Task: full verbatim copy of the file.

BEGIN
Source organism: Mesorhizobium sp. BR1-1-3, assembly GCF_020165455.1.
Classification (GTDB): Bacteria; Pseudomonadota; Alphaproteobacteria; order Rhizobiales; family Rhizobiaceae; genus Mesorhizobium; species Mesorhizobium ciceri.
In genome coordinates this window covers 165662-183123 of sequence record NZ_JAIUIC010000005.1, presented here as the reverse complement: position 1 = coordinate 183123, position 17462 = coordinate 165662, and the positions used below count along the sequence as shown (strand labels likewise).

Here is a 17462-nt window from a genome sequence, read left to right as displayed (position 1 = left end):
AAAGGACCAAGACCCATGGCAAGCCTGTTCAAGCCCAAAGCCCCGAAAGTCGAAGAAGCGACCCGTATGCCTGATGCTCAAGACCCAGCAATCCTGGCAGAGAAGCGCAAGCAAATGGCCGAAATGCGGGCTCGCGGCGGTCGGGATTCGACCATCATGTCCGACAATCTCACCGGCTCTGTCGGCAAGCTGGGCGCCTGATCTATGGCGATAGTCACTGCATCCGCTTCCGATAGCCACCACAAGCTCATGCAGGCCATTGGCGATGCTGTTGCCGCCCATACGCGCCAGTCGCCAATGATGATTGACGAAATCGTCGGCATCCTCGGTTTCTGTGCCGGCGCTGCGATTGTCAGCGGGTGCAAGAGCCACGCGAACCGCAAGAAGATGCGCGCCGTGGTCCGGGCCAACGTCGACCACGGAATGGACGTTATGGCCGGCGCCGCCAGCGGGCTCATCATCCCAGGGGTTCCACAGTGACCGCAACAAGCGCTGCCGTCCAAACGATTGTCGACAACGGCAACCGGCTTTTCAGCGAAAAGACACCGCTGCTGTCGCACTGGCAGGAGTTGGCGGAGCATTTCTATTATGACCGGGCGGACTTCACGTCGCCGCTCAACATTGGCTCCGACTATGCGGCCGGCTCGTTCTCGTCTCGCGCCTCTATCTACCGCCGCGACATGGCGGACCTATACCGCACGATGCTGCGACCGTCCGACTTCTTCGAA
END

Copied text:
Source organism: Mesorhizobium sp. BR1-1-3, assembly GCF_020165455.1.
Classification (GTDB): Bacteria; Pseudomonadota; Alphaproteobacteria; order Rhizobiales; family Rhizobiaceae; genus Mesorhizobium; species Mesorhizobium ciceri.
In genome coordinates this window covers 165662-183123 of sequence record NZ_JAIUIC010000005.1, presented here as the reverse complement: position 1 = coordinate 183123, position 17462 = coordinate 165662, and the positions used below count along the sequence as shown (strand labels likewise).

Here is a 17462-nt window from a genome sequence, read left to right as displayed (position 1 = left end):
AAAGGACCAAGACCCATGGCAAGCCTGTTCAAGCCCAAAGCCCCGAAAGTCGAAGAAGCGACCCGTATGCCTGATGCTCAAGACCCAGCAATCCTGGCAGAGAAGCGCAAGCAAATGGCCGAAATGCGGGCTCGCGGCGGTCGGGATTCGACCATCATGTCCGACAATCTCACCGGCTCTGTCGGCAAGCTGGGCGCCTGATCTATGGCGATAGTCACTGCATCCGCTTCCGATAGCCACCACAAGCTCATGCAGGCCATTGGCGATGCTGTTGCCGCCCATACGCGCCAGTCGCCAATGATGATTGACGAAATCGTCGGCATCCTCGGTTTCTGTGCCGGCGCTGCGATTGTCAGCGGGTGCAAGAGCCACGCGAACCGCAAGAAGATGCGCGCCGTGGTCCGGGCCAACGTCGACCACGGAATGGACGTTATGGCCGGCGCCGCCAGCGGGCTCATCATCCCAGGGGTTCCACAGTGACCGCAACAAGCGCTGCCGTCCAAACGATTGTCGACAACGGCAACCGGCTTTTCAGCGAAAAGACACCGCTGCTGTCGCACTGGCAGGAGTTGGCGGAGCATTTCTATTATGACCGGGCGGACTTCACGTCGCCGCTCAACATTGGCTCCGACTATGCGGCCGGCTCGTTCTCGTCTCGCGCCTCTATCTACCGCCGCGACATGGCGGACCTATACCGCACGATGCTGCGACCGTCCGACTTCTTCGAA